Once a recording is made, your editing functions are again familiar, but slightly mutated. First, there's the event list, which is very clear and straightforward; neat features include the grouping of notes that appear in chords. Data can be edited in a graphic editor, which uses MOTU's version of a piano roll, with a resizable continuous controller grid at the bottom. For the musically literate amongst you, there's two choices: a notation editor features a scrolling staff, which behaves like the piano roll and has a controller grid at the bottom, or there's QuickScribe. Here, your MIDI data is presented in score form, with a selection of tools that wouldn't be out of place in a dedicated music typesetting package.
When it comes to recording and editing audio, DP v2.11 behaves in nearly the same manner as previous (external hardware‑dependent) versions of the software — so much so that one of the five manuals is still a v2.0 digital audio guide. A slim v2.1 update guide discusses new features, such as the plug‑in system, while reassuring the user that nearly all the features from pre‑Sound Manager days have been retained in identical form. The few minor exceptions are listed and explained. An even slimmer v2.11 update guide introduces direct support for the BIAS Peak audio editor and Korg's 1212 I/O PCI card (see the 'On the Cards' box for more on this), and a fabulous new reverb plug‑in. Dubbed eVerb, this effect will make you the envy of all your friends with other MIDI + Audio sequencers.
Working alongside Sound Manager is the new MOTU Audio System extension. From within DP, MAS provides you with an adjustable number of audio voices, internal busses, aux tracks, master faders and sends. The nifty new plug‑in architecture is a part of MAS as well.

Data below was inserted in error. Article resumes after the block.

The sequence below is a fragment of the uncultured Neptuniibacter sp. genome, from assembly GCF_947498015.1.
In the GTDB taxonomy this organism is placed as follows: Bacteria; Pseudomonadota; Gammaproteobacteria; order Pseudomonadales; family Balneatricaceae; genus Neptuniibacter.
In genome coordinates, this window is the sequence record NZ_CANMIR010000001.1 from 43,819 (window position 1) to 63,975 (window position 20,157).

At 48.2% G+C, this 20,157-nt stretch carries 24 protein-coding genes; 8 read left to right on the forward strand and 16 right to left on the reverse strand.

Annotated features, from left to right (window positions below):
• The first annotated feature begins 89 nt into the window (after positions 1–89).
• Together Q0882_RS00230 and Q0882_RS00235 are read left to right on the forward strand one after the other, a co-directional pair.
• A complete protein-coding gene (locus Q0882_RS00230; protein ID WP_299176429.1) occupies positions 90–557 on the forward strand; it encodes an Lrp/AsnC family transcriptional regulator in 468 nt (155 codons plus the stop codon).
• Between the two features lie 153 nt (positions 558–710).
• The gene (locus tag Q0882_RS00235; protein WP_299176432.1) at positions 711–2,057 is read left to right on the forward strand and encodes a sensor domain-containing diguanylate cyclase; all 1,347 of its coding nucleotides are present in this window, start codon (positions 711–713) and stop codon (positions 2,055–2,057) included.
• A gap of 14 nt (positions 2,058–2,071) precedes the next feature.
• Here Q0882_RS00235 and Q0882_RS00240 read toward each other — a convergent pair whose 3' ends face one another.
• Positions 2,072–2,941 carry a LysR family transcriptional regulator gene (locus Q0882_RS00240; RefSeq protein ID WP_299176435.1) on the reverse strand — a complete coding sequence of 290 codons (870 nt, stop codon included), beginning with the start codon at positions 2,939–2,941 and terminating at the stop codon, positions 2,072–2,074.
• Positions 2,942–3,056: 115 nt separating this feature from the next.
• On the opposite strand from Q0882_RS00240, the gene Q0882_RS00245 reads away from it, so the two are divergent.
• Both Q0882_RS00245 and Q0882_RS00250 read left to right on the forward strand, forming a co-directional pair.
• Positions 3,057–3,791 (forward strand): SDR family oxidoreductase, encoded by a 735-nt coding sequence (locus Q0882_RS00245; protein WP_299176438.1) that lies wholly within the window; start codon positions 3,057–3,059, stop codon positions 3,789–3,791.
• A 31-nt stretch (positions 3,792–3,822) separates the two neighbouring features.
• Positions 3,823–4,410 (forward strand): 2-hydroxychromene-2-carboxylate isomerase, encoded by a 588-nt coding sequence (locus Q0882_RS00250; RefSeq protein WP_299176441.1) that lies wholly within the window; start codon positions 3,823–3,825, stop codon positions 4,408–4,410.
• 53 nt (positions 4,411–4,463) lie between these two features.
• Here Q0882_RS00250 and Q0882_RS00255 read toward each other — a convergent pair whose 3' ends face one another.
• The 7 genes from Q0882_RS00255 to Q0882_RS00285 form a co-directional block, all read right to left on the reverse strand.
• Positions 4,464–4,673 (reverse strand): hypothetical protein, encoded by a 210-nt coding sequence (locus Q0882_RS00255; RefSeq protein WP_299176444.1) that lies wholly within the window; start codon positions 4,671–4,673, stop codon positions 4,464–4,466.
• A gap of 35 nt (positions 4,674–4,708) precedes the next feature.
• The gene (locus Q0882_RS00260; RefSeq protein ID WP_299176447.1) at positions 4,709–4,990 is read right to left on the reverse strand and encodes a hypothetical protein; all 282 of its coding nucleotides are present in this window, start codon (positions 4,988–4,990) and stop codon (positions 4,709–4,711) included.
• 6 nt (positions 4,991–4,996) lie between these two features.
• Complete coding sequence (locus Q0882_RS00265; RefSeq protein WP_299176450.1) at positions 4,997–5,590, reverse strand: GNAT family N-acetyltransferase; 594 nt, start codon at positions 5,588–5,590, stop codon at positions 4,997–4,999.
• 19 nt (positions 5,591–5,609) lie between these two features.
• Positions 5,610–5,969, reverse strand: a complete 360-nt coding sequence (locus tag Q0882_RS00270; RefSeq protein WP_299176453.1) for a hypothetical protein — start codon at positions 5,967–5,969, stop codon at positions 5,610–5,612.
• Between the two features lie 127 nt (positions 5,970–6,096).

When you install Digital Performer, it automatically sets up a 'studio' for you, consisting of a number of audio voices (the number of audio tracks playable at once) and internal stereo busses, plus disk read/write and voice RAM buffer sizes. These figures are found in the Studio Configuration box under the Basics menu, and can be fully customised within the limits of your system's RAM, processor speed and hard disk size. A number of easy configuration options are available, from the four‑voice Short to the 32‑voice Blooter — is this an American program or what? — but you could choose three, seven or 11 voices, if these suit your purposes or system. For example, my 250MHz 6500 (with a 603 processor) is quite comfortable with 16 voices, and could happily manage more. Equally as important as the number of voices you choose is the disk read/write size (in kilobytes), and RAM buffer size per voice (in increments of 1000 samples). As a rule of thumb, your buffer size number should be three or four times the disk read/write size. A chart at the bottom of the box keeps you informed of how much RAM your 'studio' needs, and flashes a red warning if you exceed your system's resources. Other dedicated audio system tools are available for selecting input monitoring mode (use 'direct hardware playthrough' to avoid the Mac's annoying 50ms delay), and there's also a visual monitor for the audio input, and a system performance window to show you how well your system's coping.